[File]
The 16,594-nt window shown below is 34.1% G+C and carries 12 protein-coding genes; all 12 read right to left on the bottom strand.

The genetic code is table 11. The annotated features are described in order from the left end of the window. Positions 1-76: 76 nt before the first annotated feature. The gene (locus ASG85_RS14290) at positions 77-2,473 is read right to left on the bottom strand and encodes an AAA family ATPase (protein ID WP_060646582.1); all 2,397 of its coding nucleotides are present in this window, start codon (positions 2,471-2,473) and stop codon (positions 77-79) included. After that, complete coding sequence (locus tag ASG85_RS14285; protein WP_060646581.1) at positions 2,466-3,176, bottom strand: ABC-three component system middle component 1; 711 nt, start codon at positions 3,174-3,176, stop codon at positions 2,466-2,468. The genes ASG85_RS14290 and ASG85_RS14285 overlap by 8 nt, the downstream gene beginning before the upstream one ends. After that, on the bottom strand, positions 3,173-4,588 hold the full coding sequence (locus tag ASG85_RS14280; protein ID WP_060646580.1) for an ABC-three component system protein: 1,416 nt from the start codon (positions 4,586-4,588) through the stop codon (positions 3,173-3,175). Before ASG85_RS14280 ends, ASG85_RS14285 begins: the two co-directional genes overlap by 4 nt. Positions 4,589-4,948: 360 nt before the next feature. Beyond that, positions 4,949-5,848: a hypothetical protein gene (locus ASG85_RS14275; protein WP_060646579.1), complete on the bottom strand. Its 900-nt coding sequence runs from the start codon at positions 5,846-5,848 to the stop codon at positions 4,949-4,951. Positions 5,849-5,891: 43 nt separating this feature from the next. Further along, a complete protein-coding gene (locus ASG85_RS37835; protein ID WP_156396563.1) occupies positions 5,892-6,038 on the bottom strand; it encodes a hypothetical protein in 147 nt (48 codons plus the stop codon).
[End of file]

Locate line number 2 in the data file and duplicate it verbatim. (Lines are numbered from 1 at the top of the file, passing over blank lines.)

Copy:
The genetic code is table 11. The annotated features are described in order from the left end of the window. Positions 1-76: 76 nt before the first annotated feature. The gene (locus ASG85_RS14290) at positions 77-2,473 is read right to left on the bottom strand and encodes an AAA family ATPase (protein ID WP_060646582.1); all 2,397 of its coding nucleotides are present in this window, start codon (positions 2,471-2,473) and stop codon (positions 77-79) included. After that, complete coding sequence (locus tag ASG85_RS14285; protein WP_060646581.1) at positions 2,466-3,176, bottom strand: ABC-three component system middle component 1; 711 nt, start codon at positions 3,174-3,176, stop codon at positions 2,466-2,468. The genes ASG85_RS14290 and ASG85_RS14285 overlap by 8 nt, the downstream gene beginning before the upstream one ends. After that, on the bottom strand, positions 3,173-4,588 hold the full coding sequence (locus tag ASG85_RS14280; protein ID WP_060646580.1) for an ABC-three component system protein: 1,416 nt from the start codon (positions 4,586-4,588) through the stop codon (positions 3,173-3,175). Before ASG85_RS14280 ends, ASG85_RS14285 begins: the two co-directional genes overlap by 4 nt. Positions 4,589-4,948: 360 nt before the next feature. Beyond that, positions 4,949-5,848: a hypothetical protein gene (locus ASG85_RS14275; protein WP_060646579.1), complete on the bottom strand. Its 900-nt coding sequence runs from the start codon at positions 5,846-5,848 to the stop codon at positions 4,949-4,951. Positions 5,849-5,891: 43 nt separating this feature from the next. Further along, a complete protein-coding gene (locus ASG85_RS37835; protein ID WP_156396563.1) occupies positions 5,892-6,038 on the bottom strand; it encodes a hypothetical protein in 147 nt (48 codons plus the stop codon).